something to consider more carefully.


The 18-70 is a dx DO lens. Which is what canon call low dispersion and
sigma call apo. I'm reasonably sure that is better than G or even D lenses.
Its certainly far more substantial.


  #115  
Old March 8th 05, 09:02 PM
ian lincoln
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"Sander Vesik" wrote in message
...
In rec.photo.equipment.35mm Brian C. Baird wrote:
In article , says...
http://www.digitalreview.ca/cams/Nik...sRebelXT.shtml

Kind of ridiculous to compare a $99 lens with a nearly $300 one and base
your judgment on the camera heavily on that.


But both are the normal kit lens that the majority of first-timers will
buy
the camera with, no? So it is a comparison not so much of camera bodies
but
kits, but what percentage of buyers will understand the difference? After
all, there is no use in buying the camera without lens for them.

Canon is simply doing its usual 'low price at all costs' thing.


I agree. canon have done themselves a disservice with this choice of lens.
Nikon have a cheap lens alternative, the yellow ring 28-80 G lens kit that
sells cheaper.


  #116  
Old March 8th 05, 09:36 PM
Paul Bielec
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Jan Böhme wrote:
On 6 Mar 2005 05:51:49 GMT, "Alice" wrote:


http://www.digitalreview.ca/cams/Nik...sRebelXT.shtml



The review gives price as one factor favouring the D70, saying that
the 350D body is 100 canadian dollars more expensive than the D70 as
recommended retail price.

This seems to vary considerably betteen markets. Cyberphoto, the most
reputable Swedish online camera store, quotes the D70 at SEK 6376, and
the 350D at SEK 6396. Dustin, another online store, quotes both the
D70 and the 350D at SEK 6396 The price differential in Cyberphoto's
case, SEK 20, amounts to CAD 3:59, and it is thus fair to argue that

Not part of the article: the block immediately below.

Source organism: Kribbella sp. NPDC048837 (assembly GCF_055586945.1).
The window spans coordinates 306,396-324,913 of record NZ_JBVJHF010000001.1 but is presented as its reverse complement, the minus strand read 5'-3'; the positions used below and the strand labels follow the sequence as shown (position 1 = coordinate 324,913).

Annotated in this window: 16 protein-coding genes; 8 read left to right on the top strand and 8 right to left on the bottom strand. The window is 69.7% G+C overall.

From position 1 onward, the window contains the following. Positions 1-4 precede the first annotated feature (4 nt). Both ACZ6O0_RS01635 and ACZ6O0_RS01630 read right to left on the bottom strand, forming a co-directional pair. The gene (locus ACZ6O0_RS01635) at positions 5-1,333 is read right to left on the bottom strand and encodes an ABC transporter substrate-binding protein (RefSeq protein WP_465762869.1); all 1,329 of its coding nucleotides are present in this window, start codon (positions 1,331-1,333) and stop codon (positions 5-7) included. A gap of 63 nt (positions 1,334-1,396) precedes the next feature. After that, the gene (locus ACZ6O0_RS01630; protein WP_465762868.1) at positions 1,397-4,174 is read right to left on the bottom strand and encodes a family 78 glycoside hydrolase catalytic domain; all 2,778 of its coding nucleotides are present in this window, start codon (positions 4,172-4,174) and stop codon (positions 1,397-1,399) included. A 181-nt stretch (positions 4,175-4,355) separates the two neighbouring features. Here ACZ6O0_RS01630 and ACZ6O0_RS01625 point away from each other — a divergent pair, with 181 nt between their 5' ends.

the cameras are marketed at an essentially equal price for the Swedish
market.

Jan Böhme
Korrekta personuppgifter är att betrakta som journalistik.
Felaktigheter utgör naturligtvis skönlitteratur.


So far, I've seen the following in Montreal (all an CAD, add 15% taxes):
Digital Rebel + 18-55 969$
D70 Body 999$
Digital Rebel XT body 1149$
Digital Rebel XT + 18-55 1299$

I paid around 1200$ for my Rebel D kit year ago.
Not too bad compared to the D70. Its price dropped 500$ within a year...
  #117  
Old March 9th 05, 12:48 AM
ian lincoln
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"Sander Vesik" wrote in message
...
In rec.photo.equipment.35mm Steven M. Scharf
wrote:

If anyone is trying to de-feature based on price, it's Nikon. It's
inexcusable to not have mirror lock-up, it's just a firmware issue, and
they


MLU is not just a firware issue. A real MLU always needs mechanics support
as otherwise holding it up continues to draw power.

omitted it to try to move people to a more expensive model. Similarly,
the
lack of a vertical grip connection is another de-contenting move to try
to
force consumers to move up to the D100. They remind me of how some car
manufacturers have certain options only available on the most expensive
sub-model (Honda is famous for this). Kudos to Canon for not leaving
important features off of its amateur product.


What colour is teh sky on your planet? D100 and D70 are not trivialy
comparable and there is a ton of way more useful features than you list
in the d100 to make one chosoe that over d70. There is no need for
extra shepherding.


What does the 100 do that the d70 doesn't? It seemed to me more the
otherway around. Once the d70 came out i couldn't sell 100 the 70 was
faster and shot continously for longer.


  #118  
Old March 9th 05, 06:36 AM
DoN. Nichols
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In article , Paul Bielec wrote:
Larry wrote:


[ ... ]

I use a small Canon A60 when I don't want to bring my DRebel (hiking,
biking, skiing). It makes great 4x6 for a 2MP P&S camera.
When I looked at D70, it gave a rougher impression. I don't remember
exactly what it was, but there was something really cheap about it, the
battery or memory card maybe. Something that didn't fit in on a camera
in that price range.


Hmm ... I haven't noticed anything of that sort.